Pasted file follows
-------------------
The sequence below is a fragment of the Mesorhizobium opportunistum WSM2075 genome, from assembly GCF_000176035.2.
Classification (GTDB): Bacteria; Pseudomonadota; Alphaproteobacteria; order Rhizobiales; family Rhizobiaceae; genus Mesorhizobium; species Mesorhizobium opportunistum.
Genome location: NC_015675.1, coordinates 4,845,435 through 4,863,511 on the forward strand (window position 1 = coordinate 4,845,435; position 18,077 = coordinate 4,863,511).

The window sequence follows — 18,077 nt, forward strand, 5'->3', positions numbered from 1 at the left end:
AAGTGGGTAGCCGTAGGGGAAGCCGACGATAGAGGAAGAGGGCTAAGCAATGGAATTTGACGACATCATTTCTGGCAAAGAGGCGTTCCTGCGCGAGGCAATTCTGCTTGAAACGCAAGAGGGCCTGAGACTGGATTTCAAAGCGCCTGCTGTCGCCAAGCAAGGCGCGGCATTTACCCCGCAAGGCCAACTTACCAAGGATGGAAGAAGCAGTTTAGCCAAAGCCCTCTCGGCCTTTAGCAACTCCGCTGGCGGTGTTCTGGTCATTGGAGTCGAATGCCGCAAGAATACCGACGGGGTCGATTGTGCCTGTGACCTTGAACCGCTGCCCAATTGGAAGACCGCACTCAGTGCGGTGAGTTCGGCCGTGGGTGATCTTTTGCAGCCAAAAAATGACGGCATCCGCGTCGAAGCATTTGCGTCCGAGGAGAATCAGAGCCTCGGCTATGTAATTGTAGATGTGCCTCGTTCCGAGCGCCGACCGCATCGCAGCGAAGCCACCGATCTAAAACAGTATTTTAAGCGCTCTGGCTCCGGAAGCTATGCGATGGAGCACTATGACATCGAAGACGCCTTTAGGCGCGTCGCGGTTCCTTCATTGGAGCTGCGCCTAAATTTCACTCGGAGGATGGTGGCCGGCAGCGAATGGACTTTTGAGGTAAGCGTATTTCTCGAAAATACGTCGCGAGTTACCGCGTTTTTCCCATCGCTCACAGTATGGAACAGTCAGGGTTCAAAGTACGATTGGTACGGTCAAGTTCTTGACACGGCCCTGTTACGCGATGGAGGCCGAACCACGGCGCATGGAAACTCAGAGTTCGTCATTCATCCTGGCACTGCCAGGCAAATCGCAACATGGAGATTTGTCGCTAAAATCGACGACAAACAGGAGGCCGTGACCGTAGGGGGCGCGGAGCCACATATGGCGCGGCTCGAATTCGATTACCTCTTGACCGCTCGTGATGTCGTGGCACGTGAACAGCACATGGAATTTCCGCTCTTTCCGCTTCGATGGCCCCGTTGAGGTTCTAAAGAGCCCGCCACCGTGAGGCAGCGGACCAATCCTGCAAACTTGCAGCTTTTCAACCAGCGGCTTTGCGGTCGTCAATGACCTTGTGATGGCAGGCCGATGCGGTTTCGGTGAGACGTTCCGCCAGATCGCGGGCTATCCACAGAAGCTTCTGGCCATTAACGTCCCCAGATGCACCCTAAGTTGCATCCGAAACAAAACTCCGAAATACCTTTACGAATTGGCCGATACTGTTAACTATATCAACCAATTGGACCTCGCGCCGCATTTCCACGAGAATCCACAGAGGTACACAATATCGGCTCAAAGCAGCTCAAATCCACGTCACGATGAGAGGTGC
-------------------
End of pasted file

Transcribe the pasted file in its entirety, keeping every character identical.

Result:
The sequence below is a fragment of the Mesorhizobium opportunistum WSM2075 genome, from assembly GCF_000176035.2.
Classification (GTDB): Bacteria; Pseudomonadota; Alphaproteobacteria; order Rhizobiales; family Rhizobiaceae; genus Mesorhizobium; species Mesorhizobium opportunistum.
Genome location: NC_015675.1, coordinates 4,845,435 through 4,863,511 on the forward strand (window position 1 = coordinate 4,845,435; position 18,077 = coordinate 4,863,511).

The window sequence follows — 18,077 nt, forward strand, 5'->3', positions numbered from 1 at the left end:
AAGTGGGTAGCCGTAGGGGAAGCCGACGATAGAGGAAGAGGGCTAAGCAATGGAATTTGACGACATCATTTCTGGCAAAGAGGCGTTCCTGCGCGAGGCAATTCTGCTTGAAACGCAAGAGGGCCTGAGACTGGATTTCAAAGCGCCTGCTGTCGCCAAGCAAGGCGCGGCATTTACCCCGCAAGGCCAACTTACCAAGGATGGAAGAAGCAGTTTAGCCAAAGCCCTCTCGGCCTTTAGCAACTCCGCTGGCGGTGTTCTGGTCATTGGAGTCGAATGCCGCAAGAATACCGACGGGGTCGATTGTGCCTGTGACCTTGAACCGCTGCCCAATTGGAAGACCGCACTCAGTGCGGTGAGTTCGGCCGTGGGTGATCTTTTGCAGCCAAAAAATGACGGCATCCGCGTCGAAGCATTTGCGTCCGAGGAGAATCAGAGCCTCGGCTATGTAATTGTAGATGTGCCTCGTTCCGAGCGCCGACCGCATCGCAGCGAAGCCACCGATCTAAAACAGTATTTTAAGCGCTCTGGCTCCGGAAGCTATGCGATGGAGCACTATGACATCGAAGACGCCTTTAGGCGCGTCGCGGTTCCTTCATTGGAGCTGCGCCTAAATTTCACTCGGAGGATGGTGGCCGGCAGCGAATGGACTTTTGAGGTAAGCGTATTTCTCGAAAATACGTCGCGAGTTACCGCGTTTTTCCCATCGCTCACAGTATGGAACAGTCAGGGTTCAAAGTACGATTGGTACGGTCAAGTTCTTGACACGGCCCTGTTACGCGATGGAGGCCGAACCACGGCGCATGGAAACTCAGAGTTCGTCATTCATCCTGGCACTGCCAGGCAAATCGCAACATGGAGATTTGTCGCTAAAATCGACGACAAACAGGAGGCCGTGACCGTAGGGGGCGCGGAGCCACATATGGCGCGGCTCGAATTCGATTACCTCTTGACCGCTCGTGATGTCGTGGCACGTGAACAGCACATGGAATTTCCGCTCTTTCCGCTTCGATGGCCCCGTTGAGGTTCTAAAGAGCCCGCCACCGTGAGGCAGCGGACCAATCCTGCAAACTTGCAGCTTTTCAACCAGCGGCTTTGCGGTCGTCAATGACCTTGTGATGGCAGGCCGATGCGGTTTCGGTGAGACGTTCCGCCAGATCGCGGGCTATCCACAGAAGCTTCTGGCCATTAACGTCCCCAGATGCACCCTAAGTTGCATCCGAAACAAAACTCCGAAATACCTTTACGAATTGGCCGATACTGTTAACTATATCAACCAATTGGACCTCGCGCCGCATTTCCACGAGAATCCACAGAGGTACACAATATCGGCTCAAAGCAGCTCAAATCCACGTCACGATGAGAGGTGC